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Judge credits psychological assessment with calming of “high octane” conflict between parents and care workers

A High Court judge has credited a psychological assessment "almost entirely" for helping repair a deeply polarised relationship between care workers and the parents of a boy with serious disabilities who is subject of an application for a care order.

Relations between the staff looking after the boy and his parents had become so strained that the private care agency had indicated it would no longer be able to offer its services due to the parents’ alleged combative behaviour.

The agency said the parents had insisted on overseeing the training of carers and had demanded the removal of two carers on "unreasonable grounds," amongst other concerns.

The boy ("W") uses a wheelchair, has epilepsy and a swallowing disorder, and requires one-to-one care at all times. W has been known to self-harm and occasionally to hold his breath until he loses consciousness.

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Tensions came to a head when W suffered a hypoxic episode in which his blood oxygen level fell to dangerously low levels.

During the episode, W's parents refused to allow an ambulance to be called immediately, which went against the guidance the carers were following in the boy's care package. When an ambulance arrived, W was found to be well.

Following the event, and in light of other difficulties, the agency withdrew its care.

At an earlier hearing Mr Justice Hayden approved the instruction of a consultant chartered psychologist and psychotherapist, Dr Kate Hellin, to provide a psychological assessment of both parents, in the hope of achieving a better understanding of some of their interactions with the professionals.

In W (A Child), Re [2021] EWHC 2844 (Fam) Mr Justice Hayden said he had not expected the ensuing report to "so comprehensively" capture the dynamic between the two parties.

The judge said: "It is, in my judgement, a landmark report, the analysis of which requires wider dissemination.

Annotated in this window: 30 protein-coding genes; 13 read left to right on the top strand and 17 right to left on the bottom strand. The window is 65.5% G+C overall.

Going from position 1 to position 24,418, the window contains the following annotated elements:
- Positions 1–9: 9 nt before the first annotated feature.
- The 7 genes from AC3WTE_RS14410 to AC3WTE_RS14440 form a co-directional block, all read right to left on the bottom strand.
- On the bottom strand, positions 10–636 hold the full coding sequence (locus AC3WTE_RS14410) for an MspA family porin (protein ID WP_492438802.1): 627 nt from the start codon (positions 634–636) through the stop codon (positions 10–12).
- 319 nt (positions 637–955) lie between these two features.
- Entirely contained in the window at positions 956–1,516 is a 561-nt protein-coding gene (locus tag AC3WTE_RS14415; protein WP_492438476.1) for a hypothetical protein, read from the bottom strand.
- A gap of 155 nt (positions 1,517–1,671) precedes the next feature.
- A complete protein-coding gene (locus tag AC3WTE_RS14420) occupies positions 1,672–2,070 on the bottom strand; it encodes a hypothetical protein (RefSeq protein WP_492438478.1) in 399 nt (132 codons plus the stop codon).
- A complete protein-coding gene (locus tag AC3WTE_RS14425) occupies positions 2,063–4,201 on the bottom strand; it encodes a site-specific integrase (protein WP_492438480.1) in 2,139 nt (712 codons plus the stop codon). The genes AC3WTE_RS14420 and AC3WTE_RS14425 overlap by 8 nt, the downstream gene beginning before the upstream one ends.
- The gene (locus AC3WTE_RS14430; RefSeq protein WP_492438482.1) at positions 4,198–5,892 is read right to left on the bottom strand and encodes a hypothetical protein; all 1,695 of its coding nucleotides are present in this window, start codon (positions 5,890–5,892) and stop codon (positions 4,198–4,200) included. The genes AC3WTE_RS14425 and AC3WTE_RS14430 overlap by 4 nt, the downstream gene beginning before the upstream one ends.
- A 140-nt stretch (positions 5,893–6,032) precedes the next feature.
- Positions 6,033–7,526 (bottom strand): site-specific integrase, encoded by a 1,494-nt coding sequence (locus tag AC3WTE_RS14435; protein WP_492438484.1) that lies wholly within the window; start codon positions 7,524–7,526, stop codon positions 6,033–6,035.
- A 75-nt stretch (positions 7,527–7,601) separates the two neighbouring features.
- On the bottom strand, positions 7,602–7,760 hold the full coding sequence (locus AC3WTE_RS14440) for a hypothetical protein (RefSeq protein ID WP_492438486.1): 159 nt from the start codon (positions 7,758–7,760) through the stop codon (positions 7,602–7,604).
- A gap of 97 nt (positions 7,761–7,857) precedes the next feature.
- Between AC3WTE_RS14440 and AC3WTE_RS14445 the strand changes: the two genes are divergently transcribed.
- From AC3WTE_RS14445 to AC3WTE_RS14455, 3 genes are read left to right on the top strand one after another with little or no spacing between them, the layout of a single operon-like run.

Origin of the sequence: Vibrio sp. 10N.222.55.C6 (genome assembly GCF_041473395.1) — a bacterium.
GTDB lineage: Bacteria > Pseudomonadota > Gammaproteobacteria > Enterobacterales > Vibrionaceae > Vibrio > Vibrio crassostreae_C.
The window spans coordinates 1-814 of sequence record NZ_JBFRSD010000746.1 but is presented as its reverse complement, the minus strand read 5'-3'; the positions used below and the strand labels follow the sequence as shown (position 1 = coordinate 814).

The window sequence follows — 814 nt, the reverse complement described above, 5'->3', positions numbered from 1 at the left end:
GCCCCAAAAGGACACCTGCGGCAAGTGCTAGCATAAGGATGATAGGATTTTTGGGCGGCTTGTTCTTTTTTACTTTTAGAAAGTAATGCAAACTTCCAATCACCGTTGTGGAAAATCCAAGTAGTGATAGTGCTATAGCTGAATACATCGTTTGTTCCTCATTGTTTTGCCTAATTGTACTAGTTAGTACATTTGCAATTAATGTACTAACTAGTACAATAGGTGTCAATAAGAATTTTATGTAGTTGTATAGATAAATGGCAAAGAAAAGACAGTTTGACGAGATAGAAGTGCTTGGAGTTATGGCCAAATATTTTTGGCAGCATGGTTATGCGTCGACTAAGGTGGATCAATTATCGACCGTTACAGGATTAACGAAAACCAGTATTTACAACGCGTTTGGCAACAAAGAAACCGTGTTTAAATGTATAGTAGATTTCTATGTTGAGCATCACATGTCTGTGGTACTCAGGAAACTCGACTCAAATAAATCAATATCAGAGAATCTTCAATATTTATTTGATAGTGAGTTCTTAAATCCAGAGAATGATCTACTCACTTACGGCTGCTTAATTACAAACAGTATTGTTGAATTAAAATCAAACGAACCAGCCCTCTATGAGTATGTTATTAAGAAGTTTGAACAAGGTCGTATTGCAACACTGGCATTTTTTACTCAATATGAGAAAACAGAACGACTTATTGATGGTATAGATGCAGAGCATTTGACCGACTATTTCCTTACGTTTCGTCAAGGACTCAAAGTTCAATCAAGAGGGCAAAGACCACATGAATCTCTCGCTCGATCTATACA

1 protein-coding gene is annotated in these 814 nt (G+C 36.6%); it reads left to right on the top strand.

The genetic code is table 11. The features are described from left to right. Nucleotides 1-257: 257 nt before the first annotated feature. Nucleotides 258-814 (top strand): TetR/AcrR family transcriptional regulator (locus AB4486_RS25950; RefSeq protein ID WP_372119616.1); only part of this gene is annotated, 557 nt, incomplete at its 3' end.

"Today, this interim hearing, which it was anticipated would be contested, has resolved, by agreement of the parties."

Dr Hellin did not consider that either parent had any sign of mood-related problems, personality order, or serious mental illness in her assessment.

Her report noted that W's mother, "M", had "considerable psychological resilience" but that a traumatic experience two years prior in which W suffered a brain haemorrhage and bowel intussusception had left her with a heightened level of resting anxiety.

Judge Hayden noted that Dr Hellin said in "clear and unambiguous" terms that the mother's anxiety was rational and that her response to the challenging circumstance she has faced was normal.

According to her assessment, Dr Hellin would expect "a similar response in even the most psychologically robust person".

Dr Hellin was clear that the court would not be best assisted by evaluating the issues in terms of the parent's perceived failures or any mental health difficulties. It required a recognition by the professionals that these were ordinary parents dealing with extraordinary circumstances.

"Rather than looking to change the parents, I recommend a systemic intervention drawn from organisational psychology, psychodynamic psychotherapy, group analysis and systems theory," Dr Hellin wrote in a section highlighted by the judge.

She added: "The intervention would assist all agencies and the parents to understand the dynamic processes that have led to the current difficulties, to step back from mutual blame and recrimination, to establish working practices which will contain and diminish sensitivities and optimise collaboration between the different parts of the system."

F's representatives submitted that the assessment had unlocked the case.

"It is rare for one assessment to change the landscape so comprehensively, but I entirely agree with their submission," Judge Hayden said.

The Judge said that Dr Hellin's analysis resonates clearly with the applicable legal framework in s.31 of the Children Act 1989.

He said that provision in s.31(2)(b)(i) that reads "not being what it would be reasonable to expect a parent to give" is "not to be regarded as an abstract or hypothetical test but must be evaluated by reference to the circumstances the parent is confronting i.e. what would it be reasonable to expect of a parent in these particular circumstances, recognising that in a challenging situation many of us may behave in a way which might not objectively be viewed as reasonable.

"The test is not to be construed in a vacuum nor applied judgementally by reference to some gold standard of parenting which few (if any) could achieve. On the contrary, it contemplates a range of behaviour, incorporating inevitable human frailty. The reasonableness of the care given requires to be evaluated strictly by reference to the particular circumstances and the individual child."

Mr Justice Hayden said: “I would add that a similar dynamic and frequently for the same reasons identified here, arises in the Court of Protection when dealing with incapacitated adults. This is a particularly common situation in the context of young adults in their late teenage years and early twenties, but by no means confined to it.”

According to Judge Hayden, all of the advocates in the case supported the analytical approach of Dr Hellin’s assessment and were keen for it to be made available more widely.

Adam Carey      

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